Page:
Closed-loop modulation of remote hippocampal representations with neurofeedback

Kavli Affiliate: Loren Frank

| Authors: Michael E. Coulter, Anna K. Gillespie, Joshua P Chu, Eric L. Denovellis, Trevor T.K. Nguyen, Daniel Liu, Katherine Wadhwani, Biabhav Sharma, Kevin Wang, Xinyi Deng, Uri Eden, Caleb Kemere and Loren M. Frank

| Summary:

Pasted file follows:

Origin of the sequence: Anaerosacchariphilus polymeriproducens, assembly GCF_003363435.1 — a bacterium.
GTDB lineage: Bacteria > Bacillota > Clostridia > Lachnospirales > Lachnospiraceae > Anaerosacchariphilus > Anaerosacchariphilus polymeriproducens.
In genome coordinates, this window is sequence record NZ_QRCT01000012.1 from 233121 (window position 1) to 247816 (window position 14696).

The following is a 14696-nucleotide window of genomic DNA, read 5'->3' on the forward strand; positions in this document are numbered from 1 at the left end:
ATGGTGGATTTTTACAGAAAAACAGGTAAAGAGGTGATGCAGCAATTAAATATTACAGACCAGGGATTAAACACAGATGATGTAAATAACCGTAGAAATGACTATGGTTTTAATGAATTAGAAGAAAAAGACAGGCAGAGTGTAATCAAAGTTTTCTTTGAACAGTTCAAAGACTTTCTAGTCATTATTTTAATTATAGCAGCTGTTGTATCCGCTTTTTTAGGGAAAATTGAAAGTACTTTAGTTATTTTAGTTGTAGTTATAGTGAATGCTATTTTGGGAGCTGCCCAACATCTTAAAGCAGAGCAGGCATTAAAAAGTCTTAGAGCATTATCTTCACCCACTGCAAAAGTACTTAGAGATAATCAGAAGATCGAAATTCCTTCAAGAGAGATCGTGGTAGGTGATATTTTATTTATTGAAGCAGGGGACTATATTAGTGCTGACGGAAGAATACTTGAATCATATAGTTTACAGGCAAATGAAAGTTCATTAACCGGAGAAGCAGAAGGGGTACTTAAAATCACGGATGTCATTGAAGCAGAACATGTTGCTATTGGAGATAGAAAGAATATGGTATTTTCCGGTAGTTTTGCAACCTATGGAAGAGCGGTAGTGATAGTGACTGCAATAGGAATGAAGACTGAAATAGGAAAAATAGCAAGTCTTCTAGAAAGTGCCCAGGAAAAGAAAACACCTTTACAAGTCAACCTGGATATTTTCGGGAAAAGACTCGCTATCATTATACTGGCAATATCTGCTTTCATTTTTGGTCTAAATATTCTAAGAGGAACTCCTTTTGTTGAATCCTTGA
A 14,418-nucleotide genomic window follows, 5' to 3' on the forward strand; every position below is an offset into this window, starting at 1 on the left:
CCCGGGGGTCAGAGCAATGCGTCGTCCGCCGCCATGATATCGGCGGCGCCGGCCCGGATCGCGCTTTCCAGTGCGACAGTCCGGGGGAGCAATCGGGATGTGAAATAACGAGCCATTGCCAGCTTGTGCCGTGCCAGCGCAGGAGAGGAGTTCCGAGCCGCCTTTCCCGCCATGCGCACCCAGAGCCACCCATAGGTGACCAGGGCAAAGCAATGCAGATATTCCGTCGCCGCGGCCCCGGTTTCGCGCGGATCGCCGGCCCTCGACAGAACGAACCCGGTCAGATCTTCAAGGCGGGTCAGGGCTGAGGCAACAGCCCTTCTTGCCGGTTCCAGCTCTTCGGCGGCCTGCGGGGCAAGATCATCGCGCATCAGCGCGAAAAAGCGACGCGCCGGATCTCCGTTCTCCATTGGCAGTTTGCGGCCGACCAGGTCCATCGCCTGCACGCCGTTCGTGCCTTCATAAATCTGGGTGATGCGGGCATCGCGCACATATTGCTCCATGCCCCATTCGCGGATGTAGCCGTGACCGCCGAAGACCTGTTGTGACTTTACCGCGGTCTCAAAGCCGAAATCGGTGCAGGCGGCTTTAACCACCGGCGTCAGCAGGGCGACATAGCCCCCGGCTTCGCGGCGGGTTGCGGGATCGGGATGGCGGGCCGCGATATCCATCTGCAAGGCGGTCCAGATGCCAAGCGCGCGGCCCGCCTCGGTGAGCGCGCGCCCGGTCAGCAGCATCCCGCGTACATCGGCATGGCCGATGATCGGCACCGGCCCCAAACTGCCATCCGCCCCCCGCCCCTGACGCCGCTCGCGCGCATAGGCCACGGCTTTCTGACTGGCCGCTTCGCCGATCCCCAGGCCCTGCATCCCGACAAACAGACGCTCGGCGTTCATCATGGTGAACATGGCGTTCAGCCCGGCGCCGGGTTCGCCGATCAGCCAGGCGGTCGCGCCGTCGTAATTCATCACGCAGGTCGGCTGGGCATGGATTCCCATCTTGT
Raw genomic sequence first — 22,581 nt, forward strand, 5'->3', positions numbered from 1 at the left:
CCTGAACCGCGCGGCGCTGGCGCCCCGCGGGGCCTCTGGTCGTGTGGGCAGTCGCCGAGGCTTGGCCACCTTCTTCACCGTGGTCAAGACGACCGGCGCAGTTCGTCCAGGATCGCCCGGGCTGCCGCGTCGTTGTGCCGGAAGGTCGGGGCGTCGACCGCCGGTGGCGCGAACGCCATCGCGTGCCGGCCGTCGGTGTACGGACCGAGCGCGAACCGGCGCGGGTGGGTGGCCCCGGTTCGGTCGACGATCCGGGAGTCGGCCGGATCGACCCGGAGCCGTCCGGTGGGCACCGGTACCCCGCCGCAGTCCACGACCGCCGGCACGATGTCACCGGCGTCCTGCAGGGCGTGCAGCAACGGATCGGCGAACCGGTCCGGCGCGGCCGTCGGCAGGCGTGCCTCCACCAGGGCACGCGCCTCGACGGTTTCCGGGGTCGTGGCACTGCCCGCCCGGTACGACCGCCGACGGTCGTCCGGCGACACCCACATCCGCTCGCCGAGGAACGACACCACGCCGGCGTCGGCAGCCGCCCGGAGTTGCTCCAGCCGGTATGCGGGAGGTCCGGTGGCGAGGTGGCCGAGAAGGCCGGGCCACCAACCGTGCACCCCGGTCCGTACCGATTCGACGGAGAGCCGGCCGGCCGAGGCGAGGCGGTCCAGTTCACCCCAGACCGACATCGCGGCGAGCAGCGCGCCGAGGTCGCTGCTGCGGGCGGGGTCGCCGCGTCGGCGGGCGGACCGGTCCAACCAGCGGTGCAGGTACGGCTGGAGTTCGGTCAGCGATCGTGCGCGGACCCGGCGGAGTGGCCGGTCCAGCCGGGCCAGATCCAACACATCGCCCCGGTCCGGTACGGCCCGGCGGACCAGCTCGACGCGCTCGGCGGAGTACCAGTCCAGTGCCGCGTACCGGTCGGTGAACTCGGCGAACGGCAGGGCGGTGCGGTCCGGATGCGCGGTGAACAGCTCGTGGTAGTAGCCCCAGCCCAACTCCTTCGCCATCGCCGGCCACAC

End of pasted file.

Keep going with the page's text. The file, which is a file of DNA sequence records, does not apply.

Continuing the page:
Humans can remember specific events without acting on them and can influence which memories are retrieved based on internal goals. However, current animal models of memory typically present sensory cues to trigger retrieval and assess retrieval based on action1–5. As a result, it is difficult to determine whether measured patterns of neural activity relate to the cue(s), the retrieved memory, or the behavior. We therefore asked whether we could develop a paradigm to isolate retrieval-related neural activity in animals without retrieval cues or the requirement of a behavioral report. To do this, we focused on hippocampal “place cells.” These cells primarily emit spiking patterns that represent the animal’s current location (local representations), but they can also generate representations of previously visited locations distant from the animal’s current location (remote representations)6–13. It is not known whether animals can deliberately engage specific remote representations, and if so, whether this engagement would occur during specific brain states. So, we used a closed-loop neurofeedback system to reward expression of remote representations that corresponded to uncued, experimenter-selected locations, and found that rats could increase the prevalence of these specific remote representations over time; thus, demonstrating memory retrieval modulated by internal goals in an animal model. These representations occurred predominately during periods of immobility but outside of hippocampal sharp-wave ripple (SWR)13–15 events. This paradigm enables future direct studies of memory retrieval mechanisms in the healthy brain and in models of neurological disorders.

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